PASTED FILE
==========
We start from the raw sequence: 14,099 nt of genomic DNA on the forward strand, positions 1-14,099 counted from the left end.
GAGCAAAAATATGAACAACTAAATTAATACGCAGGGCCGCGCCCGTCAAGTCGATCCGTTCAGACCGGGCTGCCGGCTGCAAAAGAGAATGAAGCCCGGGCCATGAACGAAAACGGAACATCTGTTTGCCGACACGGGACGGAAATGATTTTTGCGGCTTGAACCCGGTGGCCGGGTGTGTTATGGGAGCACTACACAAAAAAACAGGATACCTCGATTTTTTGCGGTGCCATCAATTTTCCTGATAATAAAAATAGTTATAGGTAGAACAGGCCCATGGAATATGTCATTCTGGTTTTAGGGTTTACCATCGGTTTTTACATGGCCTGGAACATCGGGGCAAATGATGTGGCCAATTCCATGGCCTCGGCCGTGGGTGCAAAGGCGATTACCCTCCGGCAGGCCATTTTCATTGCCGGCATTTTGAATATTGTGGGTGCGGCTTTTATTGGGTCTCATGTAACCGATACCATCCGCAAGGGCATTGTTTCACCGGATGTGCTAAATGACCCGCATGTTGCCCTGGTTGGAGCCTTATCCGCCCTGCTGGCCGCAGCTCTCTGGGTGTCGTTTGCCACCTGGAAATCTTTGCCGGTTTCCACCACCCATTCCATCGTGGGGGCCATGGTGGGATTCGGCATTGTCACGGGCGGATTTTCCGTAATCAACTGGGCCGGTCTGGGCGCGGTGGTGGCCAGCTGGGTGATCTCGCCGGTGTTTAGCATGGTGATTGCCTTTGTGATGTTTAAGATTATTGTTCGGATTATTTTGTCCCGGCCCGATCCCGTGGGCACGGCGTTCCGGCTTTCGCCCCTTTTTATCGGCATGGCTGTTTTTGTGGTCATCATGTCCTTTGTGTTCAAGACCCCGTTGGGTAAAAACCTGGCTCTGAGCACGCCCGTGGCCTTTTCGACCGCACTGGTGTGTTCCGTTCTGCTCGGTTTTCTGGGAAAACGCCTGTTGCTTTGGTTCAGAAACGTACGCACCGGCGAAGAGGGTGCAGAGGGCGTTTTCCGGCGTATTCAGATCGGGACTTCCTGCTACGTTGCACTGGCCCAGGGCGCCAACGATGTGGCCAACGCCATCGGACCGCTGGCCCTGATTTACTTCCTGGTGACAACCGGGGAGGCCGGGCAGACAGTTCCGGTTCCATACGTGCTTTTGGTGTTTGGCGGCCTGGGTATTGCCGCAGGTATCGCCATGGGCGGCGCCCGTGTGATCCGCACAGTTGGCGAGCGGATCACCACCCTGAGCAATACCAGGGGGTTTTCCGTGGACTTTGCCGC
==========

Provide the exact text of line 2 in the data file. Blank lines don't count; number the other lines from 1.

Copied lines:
GAGCAAAAATATGAACAACTAAATTAATACGCAGGGCCGCGCCCGTCAAGTCGATCCGTTCAGACCGGGCTGCCGGCTGCAAAAGAGAATGAAGCCCGGGCCATGAACGAAAACGGAACATCTGTTTGCCGACACGGGACGGAAATGATTTTTGCGGCTTGAACCCGGTGGCCGGGTGTGTTATGGGAGCACTACACAAAAAAACAGGATACCTCGATTTTTTGCGGTGCCATCAATTTTCCTGATAATAAAAATAGTTATAGGTAGAACAGGCCCATGGAATATGTCATTCTGGTTTTAGGGTTTACCATCGGTTTTTACATGGCCTGGAACATCGGGGCAAATGATGTGGCCAATTCCATGGCCTCGGCCGTGGGTGCAAAGGCGATTACCCTCCGGCAGGCCATTTTCATTGCCGGCATTTTGAATATTGTGGGTGCGGCTTTTATTGGGTCTCATGTAACCGATACCATCCGCAAGGGCATTGTTTCACCGGATGTGCTAAATGACCCGCATGTTGCCCTGGTTGGAGCCTTATCCGCCCTGCTGGCCGCAGCTCTCTGGGTGTCGTTTGCCACCTGGAAATCTTTGCCGGTTTCCACCACCCATTCCATCGTGGGGGCCATGGTGGGATTCGGCATTGTCACGGGCGGATTTTCCGTAATCAACTGGGCCGGTCTGGGCGCGGTGGTGGCCAGCTGGGTGATCTCGCCGGTGTTTAGCATGGTGATTGCCTTTGTGATGTTTAAGATTATTGTTCGGATTATTTTGTCCCGGCCCGATCCCGTGGGCACGGCGTTCCGGCTTTCGCCCCTTTTTATCGGCATGGCTGTTTTTGTGGTCATCATGTCCTTTGTGTTCAAGACCCCGTTGGGTAAAAACCTGGCTCTGAGCACGCCCGTGGCCTTTTCGACCGCACTGGTGTGTTCCGTTCTGCTCGGTTTTCTGGGAAAACGCCTGTTGCTTTGGTTCAGAAACGTACGCACCGGCGAAGAGGGTGCAGAGGGCGTTTTCCGGCGTATTCAGATCGGGACTTCCTGCTACGTTGCACTGGCCCAGGGCGCCAACGATGTGGCCAACGCCATCGGACCGCTGGCCCTGATTTACTTCCTGGTGACAACCGGGGAGGCCGGGCAGACAGTTCCGGTTCCATACGTGCTTTTGGTGTTTGGCGGCCTGGGTATTGCCGCAGGTATCGCCATGGGCGGCGCCCGTGTGATCCGCACAGTTGGCGAGCGGATCACCACCCTGAGCAATACCAGGGGGTTTTCCGTGGACTTTGCCGC